Summary – In 2021, JCV filed a Legal Complaint for...
In 2017, Rockwool, in conjunction with our local and state government, fast-tracked a plan to do away with our community’s plans for a sustainable mixed-use community. Instead, Rockwool had plans to build a global-scale insulation factory that would burn fossil fuels around the clock.
- Previously an apple orchard, Rockwool’s selected site location is across the street from an elementary school in a residential and agricultural area.
- Previous zoning for this area was designated as mixed-use. However, state and local government were bound with various “understandings” ahead of the environmental permit process, paving the way for heavy industry to come in.
- When citizens expressed concerns, Rockwool threatened our local government with a $100 million lawsuit if massive tax incentives were not met.
- Rockwool’s process to make insulation involves melting stone in 2,600 degree furnaces powered by coal and petroleum coke, then spinning the molten stone into fibers that are bound using toxic chemicals– including the neurotoxin Formaldehyde.
- Even though this process uses a minority percentage of recycled slag, it does not make up for the fact that this is an incredibly energy and resource intensive product. Nor does this make it sustainable.
- Rockwool’s plant would be the second largest emitter of toxic and hazardous air pollution in the entire state of West Virginia.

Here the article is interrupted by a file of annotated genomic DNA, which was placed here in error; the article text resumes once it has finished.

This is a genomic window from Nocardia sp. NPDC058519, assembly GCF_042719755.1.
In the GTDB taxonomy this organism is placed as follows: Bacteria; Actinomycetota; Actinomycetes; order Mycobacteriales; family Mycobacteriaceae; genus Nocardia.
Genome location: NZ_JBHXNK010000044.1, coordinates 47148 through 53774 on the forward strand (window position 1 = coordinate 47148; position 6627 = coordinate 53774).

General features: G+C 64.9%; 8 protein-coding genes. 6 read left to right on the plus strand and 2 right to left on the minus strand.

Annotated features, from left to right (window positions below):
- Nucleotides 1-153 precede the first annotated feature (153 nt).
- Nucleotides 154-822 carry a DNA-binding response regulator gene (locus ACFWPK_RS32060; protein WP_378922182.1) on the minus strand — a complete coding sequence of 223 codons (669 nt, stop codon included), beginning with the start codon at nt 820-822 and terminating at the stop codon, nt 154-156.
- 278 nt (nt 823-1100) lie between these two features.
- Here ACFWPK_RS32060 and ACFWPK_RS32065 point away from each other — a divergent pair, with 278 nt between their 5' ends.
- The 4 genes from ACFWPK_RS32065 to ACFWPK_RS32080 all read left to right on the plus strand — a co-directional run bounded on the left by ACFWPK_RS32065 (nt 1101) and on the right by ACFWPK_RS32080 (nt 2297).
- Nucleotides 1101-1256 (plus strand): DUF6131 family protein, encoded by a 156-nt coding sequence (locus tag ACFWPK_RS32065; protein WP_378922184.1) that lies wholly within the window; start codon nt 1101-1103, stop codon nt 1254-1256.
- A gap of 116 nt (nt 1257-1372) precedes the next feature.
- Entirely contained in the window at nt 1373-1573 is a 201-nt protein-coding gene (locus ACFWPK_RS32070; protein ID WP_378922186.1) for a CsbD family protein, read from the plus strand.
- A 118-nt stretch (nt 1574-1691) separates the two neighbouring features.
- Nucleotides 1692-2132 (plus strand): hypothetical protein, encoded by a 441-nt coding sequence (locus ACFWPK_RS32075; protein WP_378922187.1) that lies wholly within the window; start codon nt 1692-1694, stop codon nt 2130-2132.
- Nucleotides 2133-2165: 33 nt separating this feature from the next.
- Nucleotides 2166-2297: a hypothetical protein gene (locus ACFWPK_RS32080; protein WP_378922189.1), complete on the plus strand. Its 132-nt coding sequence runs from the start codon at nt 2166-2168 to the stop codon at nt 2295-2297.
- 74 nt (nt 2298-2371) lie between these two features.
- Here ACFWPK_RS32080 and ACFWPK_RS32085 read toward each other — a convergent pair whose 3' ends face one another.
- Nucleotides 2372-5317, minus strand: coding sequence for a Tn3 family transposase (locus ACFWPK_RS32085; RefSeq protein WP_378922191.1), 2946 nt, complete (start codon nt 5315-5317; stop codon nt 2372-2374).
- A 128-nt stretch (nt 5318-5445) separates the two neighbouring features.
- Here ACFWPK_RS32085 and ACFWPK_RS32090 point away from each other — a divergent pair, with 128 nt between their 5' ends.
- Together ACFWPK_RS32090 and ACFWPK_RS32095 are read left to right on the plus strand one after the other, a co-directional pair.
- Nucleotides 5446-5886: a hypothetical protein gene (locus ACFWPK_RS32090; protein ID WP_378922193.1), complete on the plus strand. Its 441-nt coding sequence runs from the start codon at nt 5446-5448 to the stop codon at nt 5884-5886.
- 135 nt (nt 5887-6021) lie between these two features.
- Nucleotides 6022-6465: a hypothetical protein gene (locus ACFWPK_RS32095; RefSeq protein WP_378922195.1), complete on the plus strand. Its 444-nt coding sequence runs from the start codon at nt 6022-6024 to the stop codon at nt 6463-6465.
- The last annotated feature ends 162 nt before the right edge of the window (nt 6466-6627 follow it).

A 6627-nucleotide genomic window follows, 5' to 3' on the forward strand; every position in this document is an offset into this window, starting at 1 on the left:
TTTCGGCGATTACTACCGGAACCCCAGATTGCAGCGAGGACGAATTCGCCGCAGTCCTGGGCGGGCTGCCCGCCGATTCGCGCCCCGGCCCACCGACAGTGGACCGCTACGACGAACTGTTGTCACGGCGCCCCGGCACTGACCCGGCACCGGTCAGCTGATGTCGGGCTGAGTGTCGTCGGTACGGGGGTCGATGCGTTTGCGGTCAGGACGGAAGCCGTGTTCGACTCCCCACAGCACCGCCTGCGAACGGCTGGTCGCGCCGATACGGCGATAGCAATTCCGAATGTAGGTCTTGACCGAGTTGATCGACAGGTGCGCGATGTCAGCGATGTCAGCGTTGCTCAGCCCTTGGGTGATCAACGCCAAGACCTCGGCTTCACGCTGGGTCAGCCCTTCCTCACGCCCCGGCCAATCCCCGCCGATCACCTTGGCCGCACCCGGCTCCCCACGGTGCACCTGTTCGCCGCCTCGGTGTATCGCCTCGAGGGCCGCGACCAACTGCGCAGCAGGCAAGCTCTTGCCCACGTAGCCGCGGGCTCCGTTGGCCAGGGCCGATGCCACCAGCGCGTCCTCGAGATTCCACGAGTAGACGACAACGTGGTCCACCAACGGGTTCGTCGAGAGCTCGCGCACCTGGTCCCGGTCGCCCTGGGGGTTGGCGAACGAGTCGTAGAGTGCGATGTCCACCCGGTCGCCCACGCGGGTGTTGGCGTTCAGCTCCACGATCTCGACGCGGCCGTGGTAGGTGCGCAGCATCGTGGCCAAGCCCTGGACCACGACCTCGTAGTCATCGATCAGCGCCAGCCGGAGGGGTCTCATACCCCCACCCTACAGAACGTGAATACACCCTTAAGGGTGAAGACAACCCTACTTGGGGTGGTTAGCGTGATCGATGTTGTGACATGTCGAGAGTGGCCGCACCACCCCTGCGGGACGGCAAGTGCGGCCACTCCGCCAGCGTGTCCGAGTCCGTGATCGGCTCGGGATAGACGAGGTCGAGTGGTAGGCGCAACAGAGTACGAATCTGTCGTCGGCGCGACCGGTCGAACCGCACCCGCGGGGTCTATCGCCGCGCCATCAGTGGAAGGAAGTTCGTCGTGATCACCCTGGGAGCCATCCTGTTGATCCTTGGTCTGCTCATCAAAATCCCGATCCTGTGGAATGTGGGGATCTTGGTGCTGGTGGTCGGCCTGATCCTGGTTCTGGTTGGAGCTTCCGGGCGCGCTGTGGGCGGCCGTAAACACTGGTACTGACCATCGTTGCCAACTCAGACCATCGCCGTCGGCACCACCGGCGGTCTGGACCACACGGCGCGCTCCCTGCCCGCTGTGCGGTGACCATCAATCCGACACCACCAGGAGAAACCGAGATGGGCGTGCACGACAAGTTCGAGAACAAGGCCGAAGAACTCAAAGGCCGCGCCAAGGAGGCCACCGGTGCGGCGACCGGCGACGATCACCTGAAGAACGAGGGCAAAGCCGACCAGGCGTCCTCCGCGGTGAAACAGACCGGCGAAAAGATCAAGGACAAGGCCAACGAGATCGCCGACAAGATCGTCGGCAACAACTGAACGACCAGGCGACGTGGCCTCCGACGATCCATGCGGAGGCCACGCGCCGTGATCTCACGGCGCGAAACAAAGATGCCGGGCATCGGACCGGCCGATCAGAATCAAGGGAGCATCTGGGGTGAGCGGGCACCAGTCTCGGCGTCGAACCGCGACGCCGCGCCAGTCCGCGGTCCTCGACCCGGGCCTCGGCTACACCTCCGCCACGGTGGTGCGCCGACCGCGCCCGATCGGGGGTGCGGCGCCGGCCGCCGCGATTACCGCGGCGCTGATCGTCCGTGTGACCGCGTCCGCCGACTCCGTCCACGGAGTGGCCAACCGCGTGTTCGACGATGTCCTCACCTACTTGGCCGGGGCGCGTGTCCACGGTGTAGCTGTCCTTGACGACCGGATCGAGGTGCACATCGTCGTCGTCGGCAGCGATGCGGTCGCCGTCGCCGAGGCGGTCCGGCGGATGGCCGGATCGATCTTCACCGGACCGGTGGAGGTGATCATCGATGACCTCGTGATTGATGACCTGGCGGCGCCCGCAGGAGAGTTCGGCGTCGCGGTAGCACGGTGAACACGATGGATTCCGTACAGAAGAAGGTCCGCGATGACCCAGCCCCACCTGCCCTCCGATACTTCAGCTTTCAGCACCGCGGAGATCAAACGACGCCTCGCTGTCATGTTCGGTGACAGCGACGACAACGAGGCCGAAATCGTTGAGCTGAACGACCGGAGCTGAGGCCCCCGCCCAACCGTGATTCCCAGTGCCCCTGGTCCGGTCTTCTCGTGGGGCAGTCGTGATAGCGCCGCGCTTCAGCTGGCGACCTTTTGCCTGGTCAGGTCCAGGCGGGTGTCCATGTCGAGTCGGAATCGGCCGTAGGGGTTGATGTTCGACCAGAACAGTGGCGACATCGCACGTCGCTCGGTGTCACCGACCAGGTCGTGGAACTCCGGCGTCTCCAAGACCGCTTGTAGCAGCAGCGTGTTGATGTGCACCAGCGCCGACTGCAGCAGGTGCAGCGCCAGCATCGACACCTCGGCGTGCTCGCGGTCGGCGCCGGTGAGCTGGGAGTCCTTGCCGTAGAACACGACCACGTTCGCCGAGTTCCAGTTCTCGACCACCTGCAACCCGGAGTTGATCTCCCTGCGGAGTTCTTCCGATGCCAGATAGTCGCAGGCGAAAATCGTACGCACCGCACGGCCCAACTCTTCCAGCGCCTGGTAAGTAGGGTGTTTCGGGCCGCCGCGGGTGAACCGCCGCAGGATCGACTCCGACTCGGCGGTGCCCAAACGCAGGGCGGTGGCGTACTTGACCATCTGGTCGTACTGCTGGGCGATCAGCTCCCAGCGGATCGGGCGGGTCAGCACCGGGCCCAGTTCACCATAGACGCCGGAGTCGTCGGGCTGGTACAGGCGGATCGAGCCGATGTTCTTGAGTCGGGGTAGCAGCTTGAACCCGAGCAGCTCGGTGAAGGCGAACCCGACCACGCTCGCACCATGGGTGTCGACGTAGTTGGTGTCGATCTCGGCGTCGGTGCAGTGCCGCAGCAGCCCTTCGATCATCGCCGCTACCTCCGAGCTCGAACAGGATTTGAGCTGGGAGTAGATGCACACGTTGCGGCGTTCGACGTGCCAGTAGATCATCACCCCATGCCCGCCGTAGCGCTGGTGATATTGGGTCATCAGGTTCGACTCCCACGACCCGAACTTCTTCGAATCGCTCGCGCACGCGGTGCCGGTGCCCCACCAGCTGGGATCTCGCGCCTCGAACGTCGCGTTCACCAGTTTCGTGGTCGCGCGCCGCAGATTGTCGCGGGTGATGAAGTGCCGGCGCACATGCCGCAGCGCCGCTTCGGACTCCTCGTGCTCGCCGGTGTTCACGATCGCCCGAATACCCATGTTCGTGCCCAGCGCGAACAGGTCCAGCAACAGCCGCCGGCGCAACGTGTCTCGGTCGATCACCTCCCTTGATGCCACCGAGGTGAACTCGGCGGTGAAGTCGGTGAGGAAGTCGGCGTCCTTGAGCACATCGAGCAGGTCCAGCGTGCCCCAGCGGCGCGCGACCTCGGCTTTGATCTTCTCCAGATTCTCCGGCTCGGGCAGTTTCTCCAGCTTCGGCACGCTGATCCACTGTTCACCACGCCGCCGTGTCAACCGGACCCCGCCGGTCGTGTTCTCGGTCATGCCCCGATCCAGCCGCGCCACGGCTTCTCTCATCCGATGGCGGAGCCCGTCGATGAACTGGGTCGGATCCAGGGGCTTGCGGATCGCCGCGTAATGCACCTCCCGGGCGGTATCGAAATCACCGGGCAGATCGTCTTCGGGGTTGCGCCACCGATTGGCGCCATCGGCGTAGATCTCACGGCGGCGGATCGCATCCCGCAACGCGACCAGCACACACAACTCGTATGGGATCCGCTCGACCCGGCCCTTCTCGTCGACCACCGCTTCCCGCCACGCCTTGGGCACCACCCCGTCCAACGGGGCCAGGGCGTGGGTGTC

Watch this video to see how Rockwool's insulation is made
Why Are We Mad?
- In 2009, President Obama created the Partnership for Sustainable Communities that works to revitalize neighborhoods with convenient, affordable transit and clean energy.
- The City of Ranson was recognized nationally as a leader in this model community movement and received over $1 million in planning grants and assistance from three federal agencies to integrate affordable housing, economic development, and transportation to build a livable community.
- Ranson was one of only two cities, of 1,700 who applied, to get all three grants. Within the 2012 Ranson Comprehensive Plan, Jefferson Orchards was highlighted as one of the major redevelopment projects in the region. Ranson rezoned the property to have a maximum density 4,300 homes in a mixed-use Transit Oriented Development.
In 2013, the WV State Rail Authority passed a resolution to support the creation of a Transit Oriented Development that would be integrated with the design of the new NorthPort passenger train station at the site where Rockwool has broken ground on their plant. The Maryland Transit Authority also provided a letter of support and officially approved the relocation of an existing outdated station. By 2015 Ranson had adopted the NorthPort Feasibility Plan that showcased the idea of a multi-modal community featuring 1,000 homes (single family, townhomes and apartments), 10 parks and 800,000 sq ft of office and commercial space.
What happened? Rockwool came to town and secretly negotiated a rezoning application giving them an extra 100 acres of industrial, a Land Use Restriction Agreement and a Right to First Refusal. Rockwool has removed the legal avenues to build homes at Jefferson Orchards. No homes means no mixed-use community built around mass transit connecting us to Washington, D.C. And there goes our real-life Sustainable City vision up Rockwool’s 21 story smokestacks. Never to return.
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